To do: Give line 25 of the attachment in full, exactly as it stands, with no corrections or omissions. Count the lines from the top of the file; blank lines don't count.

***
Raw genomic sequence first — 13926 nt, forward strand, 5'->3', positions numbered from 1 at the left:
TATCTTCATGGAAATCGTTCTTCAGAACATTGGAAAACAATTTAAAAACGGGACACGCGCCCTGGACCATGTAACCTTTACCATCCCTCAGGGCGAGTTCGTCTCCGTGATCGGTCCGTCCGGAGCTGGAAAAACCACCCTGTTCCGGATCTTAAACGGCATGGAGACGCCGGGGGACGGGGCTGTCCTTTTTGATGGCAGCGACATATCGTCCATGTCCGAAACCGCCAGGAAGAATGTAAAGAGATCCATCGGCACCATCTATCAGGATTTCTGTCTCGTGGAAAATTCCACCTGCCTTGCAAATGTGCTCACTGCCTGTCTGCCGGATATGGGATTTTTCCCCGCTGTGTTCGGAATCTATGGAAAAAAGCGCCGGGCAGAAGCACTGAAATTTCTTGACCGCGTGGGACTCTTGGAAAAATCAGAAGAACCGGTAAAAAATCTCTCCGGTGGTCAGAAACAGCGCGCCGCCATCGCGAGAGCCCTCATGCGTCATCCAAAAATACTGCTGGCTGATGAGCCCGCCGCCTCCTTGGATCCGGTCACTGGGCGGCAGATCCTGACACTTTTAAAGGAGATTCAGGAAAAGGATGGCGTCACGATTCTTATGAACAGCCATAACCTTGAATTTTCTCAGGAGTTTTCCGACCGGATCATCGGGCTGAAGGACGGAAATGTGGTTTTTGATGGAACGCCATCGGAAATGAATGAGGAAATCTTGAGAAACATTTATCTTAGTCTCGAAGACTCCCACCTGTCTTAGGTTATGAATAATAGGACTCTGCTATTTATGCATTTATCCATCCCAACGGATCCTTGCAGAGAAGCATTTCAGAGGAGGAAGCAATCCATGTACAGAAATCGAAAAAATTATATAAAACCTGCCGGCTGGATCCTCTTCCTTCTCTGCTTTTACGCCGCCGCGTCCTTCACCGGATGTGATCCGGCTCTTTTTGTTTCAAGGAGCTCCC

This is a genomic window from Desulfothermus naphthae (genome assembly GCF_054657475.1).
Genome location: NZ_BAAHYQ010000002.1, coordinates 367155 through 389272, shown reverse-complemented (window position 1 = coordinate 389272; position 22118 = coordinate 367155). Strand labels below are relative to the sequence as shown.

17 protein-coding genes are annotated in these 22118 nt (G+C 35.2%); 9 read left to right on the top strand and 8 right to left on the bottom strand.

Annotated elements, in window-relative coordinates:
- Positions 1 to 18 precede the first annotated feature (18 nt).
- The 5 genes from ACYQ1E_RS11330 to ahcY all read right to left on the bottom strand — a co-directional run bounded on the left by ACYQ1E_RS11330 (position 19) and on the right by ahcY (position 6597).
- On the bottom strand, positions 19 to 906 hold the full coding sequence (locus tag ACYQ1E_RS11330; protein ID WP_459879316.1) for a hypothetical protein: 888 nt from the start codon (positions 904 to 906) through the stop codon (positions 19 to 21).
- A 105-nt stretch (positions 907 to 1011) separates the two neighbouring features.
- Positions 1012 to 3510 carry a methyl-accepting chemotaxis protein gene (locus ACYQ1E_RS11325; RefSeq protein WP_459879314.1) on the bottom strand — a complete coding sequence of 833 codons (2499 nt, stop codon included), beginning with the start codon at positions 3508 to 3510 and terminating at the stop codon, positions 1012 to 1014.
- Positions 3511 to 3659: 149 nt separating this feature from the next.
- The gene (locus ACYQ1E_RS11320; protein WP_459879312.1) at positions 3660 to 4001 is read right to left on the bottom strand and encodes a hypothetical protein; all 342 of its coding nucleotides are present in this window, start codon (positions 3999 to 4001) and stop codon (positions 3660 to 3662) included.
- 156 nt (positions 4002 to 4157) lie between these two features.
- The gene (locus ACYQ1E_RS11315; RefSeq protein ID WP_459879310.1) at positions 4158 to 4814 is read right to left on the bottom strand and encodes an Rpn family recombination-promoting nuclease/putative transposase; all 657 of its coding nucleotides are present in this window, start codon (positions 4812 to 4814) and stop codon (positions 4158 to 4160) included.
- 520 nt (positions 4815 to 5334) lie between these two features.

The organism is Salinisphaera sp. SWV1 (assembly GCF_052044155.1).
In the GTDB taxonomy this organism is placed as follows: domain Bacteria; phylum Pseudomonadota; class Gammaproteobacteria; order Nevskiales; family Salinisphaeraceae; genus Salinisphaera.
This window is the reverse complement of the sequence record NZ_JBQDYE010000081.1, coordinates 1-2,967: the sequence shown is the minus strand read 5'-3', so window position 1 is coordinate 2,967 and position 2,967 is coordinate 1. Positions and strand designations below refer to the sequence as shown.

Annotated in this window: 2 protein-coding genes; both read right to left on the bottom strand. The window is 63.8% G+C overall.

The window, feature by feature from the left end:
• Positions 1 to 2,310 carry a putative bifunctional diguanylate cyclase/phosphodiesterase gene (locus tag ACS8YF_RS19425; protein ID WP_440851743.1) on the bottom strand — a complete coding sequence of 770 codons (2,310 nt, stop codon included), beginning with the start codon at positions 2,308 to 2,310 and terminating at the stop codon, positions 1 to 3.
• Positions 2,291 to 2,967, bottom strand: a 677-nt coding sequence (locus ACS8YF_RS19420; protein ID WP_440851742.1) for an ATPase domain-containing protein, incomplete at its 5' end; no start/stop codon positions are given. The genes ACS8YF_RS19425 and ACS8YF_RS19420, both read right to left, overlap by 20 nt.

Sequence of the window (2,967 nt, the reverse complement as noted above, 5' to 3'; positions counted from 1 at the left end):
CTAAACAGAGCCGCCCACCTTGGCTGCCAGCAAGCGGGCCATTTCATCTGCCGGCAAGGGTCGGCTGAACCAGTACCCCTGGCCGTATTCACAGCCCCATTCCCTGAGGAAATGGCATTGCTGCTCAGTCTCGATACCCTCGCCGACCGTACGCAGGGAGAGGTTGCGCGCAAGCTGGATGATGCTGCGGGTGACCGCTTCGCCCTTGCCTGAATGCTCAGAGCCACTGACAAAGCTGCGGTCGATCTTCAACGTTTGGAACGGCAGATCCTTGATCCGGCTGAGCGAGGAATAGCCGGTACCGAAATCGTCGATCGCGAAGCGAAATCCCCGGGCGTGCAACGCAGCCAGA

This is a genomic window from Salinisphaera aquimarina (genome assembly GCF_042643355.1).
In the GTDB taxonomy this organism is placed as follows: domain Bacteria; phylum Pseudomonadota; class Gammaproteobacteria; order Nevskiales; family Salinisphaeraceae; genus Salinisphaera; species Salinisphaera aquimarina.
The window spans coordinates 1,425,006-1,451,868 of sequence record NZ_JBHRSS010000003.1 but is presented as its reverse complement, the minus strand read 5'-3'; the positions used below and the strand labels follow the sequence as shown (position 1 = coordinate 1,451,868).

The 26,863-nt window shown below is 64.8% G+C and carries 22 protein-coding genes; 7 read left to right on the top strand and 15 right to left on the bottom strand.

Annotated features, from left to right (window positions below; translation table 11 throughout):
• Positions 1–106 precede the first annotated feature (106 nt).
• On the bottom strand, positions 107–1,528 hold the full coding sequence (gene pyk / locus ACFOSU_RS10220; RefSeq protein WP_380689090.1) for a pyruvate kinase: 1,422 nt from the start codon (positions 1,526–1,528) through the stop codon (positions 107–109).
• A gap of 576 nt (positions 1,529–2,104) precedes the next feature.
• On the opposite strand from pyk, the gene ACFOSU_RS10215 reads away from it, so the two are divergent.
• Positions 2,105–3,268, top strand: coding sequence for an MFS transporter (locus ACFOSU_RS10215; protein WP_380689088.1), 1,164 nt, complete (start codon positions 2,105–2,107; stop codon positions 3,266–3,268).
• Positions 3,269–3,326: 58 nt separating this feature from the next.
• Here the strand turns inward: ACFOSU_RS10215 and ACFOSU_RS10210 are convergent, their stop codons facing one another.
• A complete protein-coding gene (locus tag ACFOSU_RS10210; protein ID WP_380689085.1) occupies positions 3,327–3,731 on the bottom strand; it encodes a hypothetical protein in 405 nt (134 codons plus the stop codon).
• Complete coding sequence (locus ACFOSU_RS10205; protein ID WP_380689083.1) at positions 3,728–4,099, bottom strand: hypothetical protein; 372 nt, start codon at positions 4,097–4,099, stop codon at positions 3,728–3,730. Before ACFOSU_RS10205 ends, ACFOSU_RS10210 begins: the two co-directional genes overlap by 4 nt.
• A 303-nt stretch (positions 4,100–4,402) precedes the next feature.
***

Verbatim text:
CTAAACAGAGCCGCCCACCTTGGCTGCCAGCAAGCGGGCCATTTCATCTGCCGGCAAGGGTCGGCTGAACCAGTACCCCTGGCCGTATTCACAGCCCCATTCCCTGAGGAAATGGCATTGCTGCTCAGTCTCGATACCCTCGCCGACCGTACGCAGGGAGAGGTTGCGCGCAAGCTGGATGATGCTGCGGGTGACCGCTTCGCCCTTGCCTGAATGCTCAGAGCCACTGACAAAGCTGCGGTCGATCTTCAACGTTTGGAACGGCAGATCCTTGATCCGGCTGAGCGAGGAATAGCCGGTACCGAAATCGTCGATCGCGAAGCGAAATCCCCGGGCGTGCAACGCAGCCAGA